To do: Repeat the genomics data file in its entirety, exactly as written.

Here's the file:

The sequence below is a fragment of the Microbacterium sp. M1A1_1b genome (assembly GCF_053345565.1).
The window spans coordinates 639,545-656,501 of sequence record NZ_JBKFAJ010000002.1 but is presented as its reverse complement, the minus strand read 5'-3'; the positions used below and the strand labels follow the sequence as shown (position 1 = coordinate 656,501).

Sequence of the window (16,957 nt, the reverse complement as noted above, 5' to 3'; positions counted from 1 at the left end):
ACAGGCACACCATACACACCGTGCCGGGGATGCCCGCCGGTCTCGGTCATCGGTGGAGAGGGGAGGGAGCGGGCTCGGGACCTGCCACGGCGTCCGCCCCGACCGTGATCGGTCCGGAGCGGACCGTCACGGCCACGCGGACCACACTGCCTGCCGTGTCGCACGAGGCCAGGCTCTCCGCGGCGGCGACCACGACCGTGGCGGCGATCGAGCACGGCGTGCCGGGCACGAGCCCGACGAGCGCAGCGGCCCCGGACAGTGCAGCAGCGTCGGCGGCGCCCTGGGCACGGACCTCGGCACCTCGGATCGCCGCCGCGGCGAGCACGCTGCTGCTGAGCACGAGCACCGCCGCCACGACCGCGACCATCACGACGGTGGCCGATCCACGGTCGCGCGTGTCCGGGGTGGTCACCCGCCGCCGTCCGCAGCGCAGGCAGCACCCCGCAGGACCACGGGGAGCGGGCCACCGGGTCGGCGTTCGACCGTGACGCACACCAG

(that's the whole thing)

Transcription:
The sequence below is a fragment of the Microbacterium sp. M1A1_1b genome (assembly GCF_053345565.1).
The window spans coordinates 639,545-656,501 of sequence record NZ_JBKFAJ010000002.1 but is presented as its reverse complement, the minus strand read 5'-3'; the positions used below and the strand labels follow the sequence as shown (position 1 = coordinate 656,501).

Sequence of the window (16,957 nt, the reverse complement as noted above, 5' to 3'; positions counted from 1 at the left end):
ACAGGCACACCATACACACCGTGCCGGGGATGCCCGCCGGTCTCGGTCATCGGTGGAGAGGGGAGGGAGCGGGCTCGGGACCTGCCACGGCGTCCGCCCCGACCGTGATCGGTCCGGAGCGGACCGTCACGGCCACGCGGACCACACTGCCTGCCGTGTCGCACGAGGCCAGGCTCTCCGCGGCGGCGACCACGACCGTGGCGGCGATCGAGCACGGCGTGCCGGGCACGAGCCCGACGAGCGCAGCGGCCCCGGACAGTGCAGCAGCGTCGGCGGCGCCCTGGGCACGGACCTCGGCACCTCGGATCGCCGCCGCGGCGAGCACGCTGCTGCTGAGCACGAGCACCGCCGCCACGACCGCGACCATCACGACGGTGGCCGATCCACGGTCGCGCGTGTCCGGGGTGGTCACCCGCCGCCGTCCGCAGCGCAGGCAGCACCCCGCAGGACCACGGGGAGCGGGCCACCGGGTCGGCGTTCGACCGTGACGCACACCAG